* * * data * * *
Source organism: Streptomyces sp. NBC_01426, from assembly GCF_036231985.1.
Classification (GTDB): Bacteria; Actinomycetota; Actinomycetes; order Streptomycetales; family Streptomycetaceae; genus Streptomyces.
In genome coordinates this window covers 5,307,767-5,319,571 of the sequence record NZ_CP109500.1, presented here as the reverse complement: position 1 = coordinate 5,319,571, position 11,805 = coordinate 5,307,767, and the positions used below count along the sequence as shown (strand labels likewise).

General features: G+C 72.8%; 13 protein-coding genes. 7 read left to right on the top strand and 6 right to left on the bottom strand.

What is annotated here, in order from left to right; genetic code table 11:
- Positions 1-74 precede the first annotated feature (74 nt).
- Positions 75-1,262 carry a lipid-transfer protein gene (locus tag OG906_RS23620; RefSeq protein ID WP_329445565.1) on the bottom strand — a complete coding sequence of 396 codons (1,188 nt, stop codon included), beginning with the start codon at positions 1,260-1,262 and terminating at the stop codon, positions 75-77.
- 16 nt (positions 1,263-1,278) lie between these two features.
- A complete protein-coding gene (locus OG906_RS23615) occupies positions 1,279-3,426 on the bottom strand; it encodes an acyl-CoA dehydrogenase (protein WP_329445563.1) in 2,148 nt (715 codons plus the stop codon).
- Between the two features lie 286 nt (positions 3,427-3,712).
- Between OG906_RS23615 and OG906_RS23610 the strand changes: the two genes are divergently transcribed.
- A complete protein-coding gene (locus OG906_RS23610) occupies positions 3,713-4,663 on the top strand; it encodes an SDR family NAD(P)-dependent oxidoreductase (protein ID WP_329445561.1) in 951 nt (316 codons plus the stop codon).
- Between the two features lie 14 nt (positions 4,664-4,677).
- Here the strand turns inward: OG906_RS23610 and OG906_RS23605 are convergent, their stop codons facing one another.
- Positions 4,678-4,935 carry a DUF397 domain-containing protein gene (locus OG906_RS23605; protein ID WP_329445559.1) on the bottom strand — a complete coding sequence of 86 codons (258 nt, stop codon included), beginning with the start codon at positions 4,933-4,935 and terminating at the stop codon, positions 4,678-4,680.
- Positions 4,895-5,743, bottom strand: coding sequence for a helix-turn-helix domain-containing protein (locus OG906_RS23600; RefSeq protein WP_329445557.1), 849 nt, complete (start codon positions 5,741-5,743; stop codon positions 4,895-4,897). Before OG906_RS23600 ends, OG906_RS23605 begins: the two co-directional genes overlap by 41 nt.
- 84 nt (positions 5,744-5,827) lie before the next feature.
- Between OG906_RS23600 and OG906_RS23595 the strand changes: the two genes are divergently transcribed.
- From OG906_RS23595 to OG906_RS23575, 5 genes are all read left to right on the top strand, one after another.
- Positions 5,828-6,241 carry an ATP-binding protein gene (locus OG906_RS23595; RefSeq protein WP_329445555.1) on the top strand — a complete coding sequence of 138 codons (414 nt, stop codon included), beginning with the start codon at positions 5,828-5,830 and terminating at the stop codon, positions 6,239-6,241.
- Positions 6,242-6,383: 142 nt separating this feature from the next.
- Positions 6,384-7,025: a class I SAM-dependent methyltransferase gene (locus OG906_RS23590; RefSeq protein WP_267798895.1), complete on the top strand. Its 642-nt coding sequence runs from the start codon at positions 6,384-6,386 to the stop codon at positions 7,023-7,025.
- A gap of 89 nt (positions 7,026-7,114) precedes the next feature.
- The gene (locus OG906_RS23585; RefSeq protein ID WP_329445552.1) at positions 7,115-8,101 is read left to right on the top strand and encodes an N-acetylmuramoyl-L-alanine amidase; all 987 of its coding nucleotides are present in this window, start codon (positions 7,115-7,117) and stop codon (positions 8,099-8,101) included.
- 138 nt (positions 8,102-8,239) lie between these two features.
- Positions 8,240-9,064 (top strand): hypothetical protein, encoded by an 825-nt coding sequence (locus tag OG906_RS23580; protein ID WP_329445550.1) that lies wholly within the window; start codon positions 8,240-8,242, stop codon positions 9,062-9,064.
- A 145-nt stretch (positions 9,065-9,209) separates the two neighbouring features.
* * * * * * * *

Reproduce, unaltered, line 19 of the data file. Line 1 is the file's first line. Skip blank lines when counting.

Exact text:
- From OG906_RS23595 to OG906_RS23575, 5 genes are all read left to right on the top strand, one after another.